LANCASTER – USC Lancaster’s 17th annual Native American Studies Celebration concludes on Nov. 16 at 5:30 p.m. with an artist talk and Q&A session with Brent Learned, whose art can not only be seen in the end credits of Hulu’s “Prey” and in the video for Redbone’s “Come and Get Your Love,” but also in the center’s newest exhibit, “Humor, Parody, and Satire II: Popular Culture and Native American Art.”
As lead artist for “Prey,” Learned was responsible for creating the artwork that the Comanche, the tribe featured in the film, would have created on rocks during the time period shown in the movie. Learned is a citizen of the Cheyenne and Arapaho Tribes of Oklahoma, relatives of the Comanche Nation.
“When Plains Indians depicted events on high, it was usually of a calendar or told a story of a great battle,” said Learned. “You’re dealing with sci-fi and the paranormal, so we had to come up with a design for how the Predator would have been seen through Indian eyes at the time.”
Creating the end credits in the style of ledger art, Learned drew each character in the movie and then sent the artwork to seven other artists to replicate and place into a storyboard.
“It’s the first time it’s ever been done, where you have Indian artists who all worked on a project like this that ended up being in a motion picture,” Learned said. “We’ve never had any ledger artwork to that extent.”
Learned also was selected to work with a Los Angeles-based production company to develop the official music video for Redbone’s “Come and Get Your Love.” He says that until now, the only YouTube results for the song came from a performance the band did on “The Midnight Special” variety show in the early 1970s.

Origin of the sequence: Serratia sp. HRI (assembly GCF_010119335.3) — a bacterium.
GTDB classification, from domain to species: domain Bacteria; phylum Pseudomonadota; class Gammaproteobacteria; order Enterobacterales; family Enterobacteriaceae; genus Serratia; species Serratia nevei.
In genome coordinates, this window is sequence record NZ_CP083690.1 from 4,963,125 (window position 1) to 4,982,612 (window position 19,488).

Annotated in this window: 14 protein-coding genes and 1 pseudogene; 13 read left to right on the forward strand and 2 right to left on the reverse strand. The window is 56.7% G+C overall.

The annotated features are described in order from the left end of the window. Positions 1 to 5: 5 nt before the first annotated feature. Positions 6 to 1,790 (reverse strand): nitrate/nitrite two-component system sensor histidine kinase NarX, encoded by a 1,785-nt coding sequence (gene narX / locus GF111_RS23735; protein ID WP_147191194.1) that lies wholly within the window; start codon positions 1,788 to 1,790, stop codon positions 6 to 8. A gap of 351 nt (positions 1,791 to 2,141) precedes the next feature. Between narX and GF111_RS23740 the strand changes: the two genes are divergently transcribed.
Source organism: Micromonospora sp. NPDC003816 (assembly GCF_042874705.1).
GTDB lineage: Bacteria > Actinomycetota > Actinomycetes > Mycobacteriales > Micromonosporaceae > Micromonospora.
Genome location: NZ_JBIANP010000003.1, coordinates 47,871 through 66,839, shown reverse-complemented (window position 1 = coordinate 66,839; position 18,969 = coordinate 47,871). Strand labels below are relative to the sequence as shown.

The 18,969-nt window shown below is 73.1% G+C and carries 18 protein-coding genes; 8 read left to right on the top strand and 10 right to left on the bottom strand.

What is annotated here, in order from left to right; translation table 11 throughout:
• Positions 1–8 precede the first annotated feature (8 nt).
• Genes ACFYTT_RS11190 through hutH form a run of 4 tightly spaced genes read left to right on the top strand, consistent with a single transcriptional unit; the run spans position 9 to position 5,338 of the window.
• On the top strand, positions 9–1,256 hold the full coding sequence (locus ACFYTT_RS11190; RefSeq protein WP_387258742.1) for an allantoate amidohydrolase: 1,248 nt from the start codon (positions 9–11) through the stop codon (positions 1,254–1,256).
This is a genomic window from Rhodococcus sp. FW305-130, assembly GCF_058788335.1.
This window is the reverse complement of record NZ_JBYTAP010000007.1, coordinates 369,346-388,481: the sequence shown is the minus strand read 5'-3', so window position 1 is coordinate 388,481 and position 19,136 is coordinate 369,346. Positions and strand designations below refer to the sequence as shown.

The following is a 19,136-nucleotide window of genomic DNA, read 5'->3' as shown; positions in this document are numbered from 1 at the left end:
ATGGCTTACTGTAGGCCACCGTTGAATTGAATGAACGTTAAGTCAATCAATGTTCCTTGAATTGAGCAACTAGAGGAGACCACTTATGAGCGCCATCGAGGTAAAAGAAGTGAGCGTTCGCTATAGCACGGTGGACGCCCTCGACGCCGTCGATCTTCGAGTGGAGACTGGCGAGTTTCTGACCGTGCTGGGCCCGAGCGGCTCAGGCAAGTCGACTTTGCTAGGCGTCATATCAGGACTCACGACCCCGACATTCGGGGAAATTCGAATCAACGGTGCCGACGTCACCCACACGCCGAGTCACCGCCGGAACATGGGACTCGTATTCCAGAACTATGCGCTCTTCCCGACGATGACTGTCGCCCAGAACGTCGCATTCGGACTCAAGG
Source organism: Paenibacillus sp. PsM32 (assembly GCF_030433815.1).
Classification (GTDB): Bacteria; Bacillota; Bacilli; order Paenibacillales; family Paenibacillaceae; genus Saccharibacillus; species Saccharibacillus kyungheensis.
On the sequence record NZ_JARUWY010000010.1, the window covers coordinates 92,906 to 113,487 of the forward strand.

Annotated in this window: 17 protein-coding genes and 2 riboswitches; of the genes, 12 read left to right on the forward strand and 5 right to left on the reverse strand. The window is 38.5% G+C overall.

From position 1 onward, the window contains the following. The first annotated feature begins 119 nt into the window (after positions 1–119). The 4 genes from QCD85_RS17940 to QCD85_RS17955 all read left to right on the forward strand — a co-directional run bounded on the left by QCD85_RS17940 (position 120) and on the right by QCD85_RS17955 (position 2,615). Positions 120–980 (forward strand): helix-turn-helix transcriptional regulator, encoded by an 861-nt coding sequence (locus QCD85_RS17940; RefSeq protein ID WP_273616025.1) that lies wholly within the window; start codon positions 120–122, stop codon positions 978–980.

“The Marvel movie ‘Guardians of Galaxy’ introduced the song to whole new generation of music enthusiasts,” Learned said. “They really wanted to have an American Indian touch on this video since it is an American Indian band. I came up with storyline of a guy who is trying to find his one true love and he hears a beat that only he can only hear; it’s a woman on another planet sending him this beat.”
Though it’s his paintings on exhibit at the Center, Learned has worked in different media including printmaking, sculpture, watercolors, drawings, and pen and ink. In his talk, Learned will discuss his perspective as an American Indian and his satirical subject matter that he says covers political and historical events.
“What I’d really like for people to take away is that here’s a guy from Oklahoma who is depicting his tribe, telling stories and giving a voice to his ancestors, because my ancestors really didn’t have much of a voice at the time they lived,” Learned said. “They were moved from being on the plains to being put on a reservation and having their cultural slowly taken away from them during Manifest Destiny. It’s to let people know we’re still here, we’re still out here telling our stories and wanting to share our culture because that’s the Indian way.”
“Humor, Parody, and Satire: Popular Culture and Native American Art” is on display at the Native American Studies Center through March 4, 2023.
More information about Learned’s talk and other events held in conjunction with the 17th annual Native American Studies Celebration are available via the Center’s website at www.sc.edu/Lancaster/NAS.